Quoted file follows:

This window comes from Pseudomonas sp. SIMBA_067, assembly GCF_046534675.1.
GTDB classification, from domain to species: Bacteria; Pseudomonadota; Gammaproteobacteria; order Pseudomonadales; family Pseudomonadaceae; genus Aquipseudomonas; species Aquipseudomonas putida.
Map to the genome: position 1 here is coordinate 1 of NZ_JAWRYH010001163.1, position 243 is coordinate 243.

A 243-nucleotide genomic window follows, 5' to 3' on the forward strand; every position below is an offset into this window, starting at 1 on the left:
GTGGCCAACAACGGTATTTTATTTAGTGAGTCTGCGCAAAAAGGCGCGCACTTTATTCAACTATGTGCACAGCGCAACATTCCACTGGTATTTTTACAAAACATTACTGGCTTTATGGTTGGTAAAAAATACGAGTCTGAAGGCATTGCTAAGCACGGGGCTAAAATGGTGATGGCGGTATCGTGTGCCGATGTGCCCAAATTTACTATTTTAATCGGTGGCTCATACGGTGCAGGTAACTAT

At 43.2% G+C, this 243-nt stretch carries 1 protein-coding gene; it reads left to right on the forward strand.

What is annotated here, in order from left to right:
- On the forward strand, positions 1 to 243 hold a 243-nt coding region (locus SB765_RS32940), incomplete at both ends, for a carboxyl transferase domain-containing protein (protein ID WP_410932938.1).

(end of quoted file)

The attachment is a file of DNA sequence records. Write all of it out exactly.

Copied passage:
This window comes from Pseudomonas sp. SIMBA_067, assembly GCF_046534675.1.
GTDB classification, from domain to species: Bacteria; Pseudomonadota; Gammaproteobacteria; order Pseudomonadales; family Pseudomonadaceae; genus Aquipseudomonas; species Aquipseudomonas putida.
Map to the genome: position 1 here is coordinate 1 of NZ_JAWRYH010001163.1, position 243 is coordinate 243.

A 243-nucleotide genomic window follows, 5' to 3' on the forward strand; every position below is an offset into this window, starting at 1 on the left:
GTGGCCAACAACGGTATTTTATTTAGTGAGTCTGCGCAAAAAGGCGCGCACTTTATTCAACTATGTGCACAGCGCAACATTCCACTGGTATTTTTACAAAACATTACTGGCTTTATGGTTGGTAAAAAATACGAGTCTGAAGGCATTGCTAAGCACGGGGCTAAAATGGTGATGGCGGTATCGTGTGCCGATGTGCCCAAATTTACTATTTTAATCGGTGGCTCATACGGTGCAGGTAACTAT

At 43.2% G+C, this 243-nt stretch carries 1 protein-coding gene; it reads left to right on the forward strand.

What is annotated here, in order from left to right:
- On the forward strand, positions 1 to 243 hold a 243-nt coding region (locus SB765_RS32940), incomplete at both ends, for a carboxyl transferase domain-containing protein (protein ID WP_410932938.1).